So where do we go first, given we are already 185km east of home. You guessed it, another 15kms east to Kukenarup Memorial. As the picnic shelter is already occupied we head straight for the walk trail and immediately find some Lemon-scented sun orchids (Thelymitra antennifera) in bloom. These are by far the most widespread of the yellow sun orchids, as they occur on a line from Shark Bay to Israelite Bay and everywhere south of that line. The dark column lobes are a distinctive feature which also alludes to the Latin name: antennae, to bear .

Very close by another bright orchid of a different colour catches our eye. The Purple enamel orchid (Elythranthera brunonis) glistens in the bright sunshine.

Deb discovers a blue orchid and initially thought it would be a Blue beard however on closer inspection it was an orchid not found at this location before, which is exciting. It is a Blue china orchid (Cyanicula gemmata) which is quite widespread, ranging from Israelite Bay to Kalbarri.

I had just finished saying to Deb how it would be nice to find the Dragon orchids that were at the Wildflower Show, when what do we spy but a Common dragon orchid (Caladenia barbarossa) swaying in the breeze.

Right next door to the lone Dragon orchid we also find a lone Small mantis orchid (Caladenia attingens susp. gracillima) which is smaller than the related Fringed mantis orchid, which can also be found around Ravensthorpe. The labellum calli extend onto the red tip of the labellum, which is another distinguishing feature when comparing the two.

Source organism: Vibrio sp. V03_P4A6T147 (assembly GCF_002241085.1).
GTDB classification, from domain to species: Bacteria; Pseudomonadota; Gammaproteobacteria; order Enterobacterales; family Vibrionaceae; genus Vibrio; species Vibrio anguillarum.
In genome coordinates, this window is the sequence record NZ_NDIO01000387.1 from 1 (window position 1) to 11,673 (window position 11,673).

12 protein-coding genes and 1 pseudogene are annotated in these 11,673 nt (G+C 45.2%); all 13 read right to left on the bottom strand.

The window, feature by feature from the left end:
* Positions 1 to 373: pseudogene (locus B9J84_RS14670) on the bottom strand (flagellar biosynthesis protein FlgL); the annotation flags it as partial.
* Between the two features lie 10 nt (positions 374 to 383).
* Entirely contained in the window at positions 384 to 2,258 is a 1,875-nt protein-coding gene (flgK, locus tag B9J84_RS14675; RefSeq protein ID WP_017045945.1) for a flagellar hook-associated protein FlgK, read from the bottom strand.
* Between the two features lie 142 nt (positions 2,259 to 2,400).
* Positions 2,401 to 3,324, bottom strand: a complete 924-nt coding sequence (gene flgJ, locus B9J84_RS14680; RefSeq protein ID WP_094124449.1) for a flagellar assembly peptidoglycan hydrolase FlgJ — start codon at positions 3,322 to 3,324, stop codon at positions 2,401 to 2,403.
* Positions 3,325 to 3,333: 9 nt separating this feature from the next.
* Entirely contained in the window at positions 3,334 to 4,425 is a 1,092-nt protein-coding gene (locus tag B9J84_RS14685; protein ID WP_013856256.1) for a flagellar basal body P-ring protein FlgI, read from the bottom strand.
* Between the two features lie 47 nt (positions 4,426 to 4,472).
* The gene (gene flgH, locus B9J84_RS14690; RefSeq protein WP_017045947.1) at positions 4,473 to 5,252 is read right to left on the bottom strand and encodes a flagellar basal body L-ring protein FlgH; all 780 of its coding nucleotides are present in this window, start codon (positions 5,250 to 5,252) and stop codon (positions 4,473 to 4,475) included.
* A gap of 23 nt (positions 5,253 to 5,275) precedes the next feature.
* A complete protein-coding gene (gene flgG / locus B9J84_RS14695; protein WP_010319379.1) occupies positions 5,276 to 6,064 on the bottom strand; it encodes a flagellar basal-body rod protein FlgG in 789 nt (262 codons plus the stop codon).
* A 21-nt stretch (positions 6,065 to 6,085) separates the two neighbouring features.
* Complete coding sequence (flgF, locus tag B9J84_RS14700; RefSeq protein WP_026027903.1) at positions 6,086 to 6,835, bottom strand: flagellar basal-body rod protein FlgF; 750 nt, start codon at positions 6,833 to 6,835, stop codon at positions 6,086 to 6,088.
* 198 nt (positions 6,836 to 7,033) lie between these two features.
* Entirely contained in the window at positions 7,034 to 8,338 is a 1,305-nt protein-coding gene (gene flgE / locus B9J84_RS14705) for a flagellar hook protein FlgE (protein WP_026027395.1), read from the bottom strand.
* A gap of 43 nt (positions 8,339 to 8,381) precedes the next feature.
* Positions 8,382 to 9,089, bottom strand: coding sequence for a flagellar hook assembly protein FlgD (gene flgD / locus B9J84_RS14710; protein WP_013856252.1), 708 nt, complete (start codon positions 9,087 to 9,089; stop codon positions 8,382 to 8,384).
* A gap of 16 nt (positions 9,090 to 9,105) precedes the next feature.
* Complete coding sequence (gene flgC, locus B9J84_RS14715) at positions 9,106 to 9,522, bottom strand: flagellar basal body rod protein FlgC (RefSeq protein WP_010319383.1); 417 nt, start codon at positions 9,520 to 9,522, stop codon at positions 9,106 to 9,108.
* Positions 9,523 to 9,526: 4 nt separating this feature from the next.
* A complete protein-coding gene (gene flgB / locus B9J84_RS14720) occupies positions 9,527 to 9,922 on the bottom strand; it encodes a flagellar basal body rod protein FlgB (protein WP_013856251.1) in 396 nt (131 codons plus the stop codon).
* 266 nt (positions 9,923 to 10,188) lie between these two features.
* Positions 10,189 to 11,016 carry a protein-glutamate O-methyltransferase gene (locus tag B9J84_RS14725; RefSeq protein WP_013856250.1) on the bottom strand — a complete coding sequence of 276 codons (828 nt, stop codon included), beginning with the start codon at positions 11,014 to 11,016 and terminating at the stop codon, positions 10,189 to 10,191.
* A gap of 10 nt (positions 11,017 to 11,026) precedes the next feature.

Making our way back to the walk track, as we have detoured a bit towards the Hwy, we come across another type of orchid. This little one appears to be the Short-sepaled spider orchid (Caladenia brevisura) due to the shortly clubbed later sepals and south-easterly location. The only other possibility is the Purple-veined spider orchid, which is pictured earlier at the wildflower Show, and the length of the sepals is definitely a distinctive feature of both types.

Towards the end of the walk trail we discover many more Lemon-scented sun orchids growing under the protection of bushes and also out on the granite growing in the Resurrection bushes.

Right at the end of the trail some Frog greenhoods (Pterostlyis sargentii) are found growing in the Resurrection bushes as well. These are a common inland greenhood growing between Northampton and Grasspatch.

We decide to go down south of the picnic shelter to see if we can locate the Red beaks we had found on previous years. Nothing at all found other than a small spent spider orchid on the edge of a track. We decide to walk along this track which heads west, toward the Phillips River. We are expanding this location as we have never ventured along this track before.

Interestingly, the first orchid found is the common Cowslip orchid (Caladenia flava sp. flava) which is unusual in that no others have been found today. One flower, 3 images.

Further along the track are some more Dragon and Purple enamel orchids.

Then on the south side of the track we stumble across some scattered Red beaks (Pyrorchis nigricans) growing in the white sand. An unusual find, given the area does not appear to have been burnt recently.